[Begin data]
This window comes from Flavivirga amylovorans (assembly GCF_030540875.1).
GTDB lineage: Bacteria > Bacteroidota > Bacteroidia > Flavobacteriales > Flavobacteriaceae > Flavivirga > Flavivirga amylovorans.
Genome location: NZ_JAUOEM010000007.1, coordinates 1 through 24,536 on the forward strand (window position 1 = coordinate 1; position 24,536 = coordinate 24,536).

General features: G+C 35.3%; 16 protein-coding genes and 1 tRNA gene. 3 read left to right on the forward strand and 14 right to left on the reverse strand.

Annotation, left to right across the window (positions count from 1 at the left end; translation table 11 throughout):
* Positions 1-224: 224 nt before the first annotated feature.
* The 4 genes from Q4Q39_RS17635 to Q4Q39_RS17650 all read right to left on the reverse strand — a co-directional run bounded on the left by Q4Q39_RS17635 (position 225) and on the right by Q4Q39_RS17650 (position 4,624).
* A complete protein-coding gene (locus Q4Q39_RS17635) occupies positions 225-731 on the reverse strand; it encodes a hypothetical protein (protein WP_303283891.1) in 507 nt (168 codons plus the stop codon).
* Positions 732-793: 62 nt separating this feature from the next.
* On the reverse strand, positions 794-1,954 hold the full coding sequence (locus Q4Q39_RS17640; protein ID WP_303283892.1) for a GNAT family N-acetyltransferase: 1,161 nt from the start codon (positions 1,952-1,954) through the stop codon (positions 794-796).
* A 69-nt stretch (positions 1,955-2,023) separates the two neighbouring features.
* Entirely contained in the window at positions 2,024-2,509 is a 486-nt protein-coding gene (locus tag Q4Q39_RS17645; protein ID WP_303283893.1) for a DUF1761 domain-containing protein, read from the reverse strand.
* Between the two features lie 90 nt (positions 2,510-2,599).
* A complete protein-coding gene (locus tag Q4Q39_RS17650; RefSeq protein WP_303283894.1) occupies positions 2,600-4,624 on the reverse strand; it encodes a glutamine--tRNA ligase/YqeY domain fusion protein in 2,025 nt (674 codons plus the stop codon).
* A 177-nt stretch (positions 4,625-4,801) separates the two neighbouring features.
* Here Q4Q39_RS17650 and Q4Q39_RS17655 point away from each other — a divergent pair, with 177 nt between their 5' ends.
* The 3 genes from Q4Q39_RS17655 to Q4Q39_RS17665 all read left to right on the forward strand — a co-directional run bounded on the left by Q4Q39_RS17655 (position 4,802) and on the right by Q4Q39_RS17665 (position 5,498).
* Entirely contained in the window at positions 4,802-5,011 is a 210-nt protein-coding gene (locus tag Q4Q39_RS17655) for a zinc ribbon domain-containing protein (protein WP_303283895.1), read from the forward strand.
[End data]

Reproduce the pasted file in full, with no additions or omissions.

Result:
This window comes from Flavivirga amylovorans (assembly GCF_030540875.1).
GTDB lineage: Bacteria > Bacteroidota > Bacteroidia > Flavobacteriales > Flavobacteriaceae > Flavivirga > Flavivirga amylovorans.
Genome location: NZ_JAUOEM010000007.1, coordinates 1 through 24,536 on the forward strand (window position 1 = coordinate 1; position 24,536 = coordinate 24,536).

General features: G+C 35.3%; 16 protein-coding genes and 1 tRNA gene. 3 read left to right on the forward strand and 14 right to left on the reverse strand.

Annotation, left to right across the window (positions count from 1 at the left end; translation table 11 throughout):
* Positions 1-224: 224 nt before the first annotated feature.
* The 4 genes from Q4Q39_RS17635 to Q4Q39_RS17650 all read right to left on the reverse strand — a co-directional run bounded on the left by Q4Q39_RS17635 (position 225) and on the right by Q4Q39_RS17650 (position 4,624).
* A complete protein-coding gene (locus Q4Q39_RS17635) occupies positions 225-731 on the reverse strand; it encodes a hypothetical protein (protein WP_303283891.1) in 507 nt (168 codons plus the stop codon).
* Positions 732-793: 62 nt separating this feature from the next.
* On the reverse strand, positions 794-1,954 hold the full coding sequence (locus Q4Q39_RS17640; protein ID WP_303283892.1) for a GNAT family N-acetyltransferase: 1,161 nt from the start codon (positions 1,952-1,954) through the stop codon (positions 794-796).
* A 69-nt stretch (positions 1,955-2,023) separates the two neighbouring features.
* Entirely contained in the window at positions 2,024-2,509 is a 486-nt protein-coding gene (locus tag Q4Q39_RS17645; protein ID WP_303283893.1) for a DUF1761 domain-containing protein, read from the reverse strand.
* Between the two features lie 90 nt (positions 2,510-2,599).
* A complete protein-coding gene (locus tag Q4Q39_RS17650; RefSeq protein WP_303283894.1) occupies positions 2,600-4,624 on the reverse strand; it encodes a glutamine--tRNA ligase/YqeY domain fusion protein in 2,025 nt (674 codons plus the stop codon).
* A 177-nt stretch (positions 4,625-4,801) separates the two neighbouring features.
* Here Q4Q39_RS17650 and Q4Q39_RS17655 point away from each other — a divergent pair, with 177 nt between their 5' ends.
* The 3 genes from Q4Q39_RS17655 to Q4Q39_RS17665 all read left to right on the forward strand — a co-directional run bounded on the left by Q4Q39_RS17655 (position 4,802) and on the right by Q4Q39_RS17665 (position 5,498).
* Entirely contained in the window at positions 4,802-5,011 is a 210-nt protein-coding gene (locus tag Q4Q39_RS17655) for a zinc ribbon domain-containing protein (protein WP_303283895.1), read from the forward strand.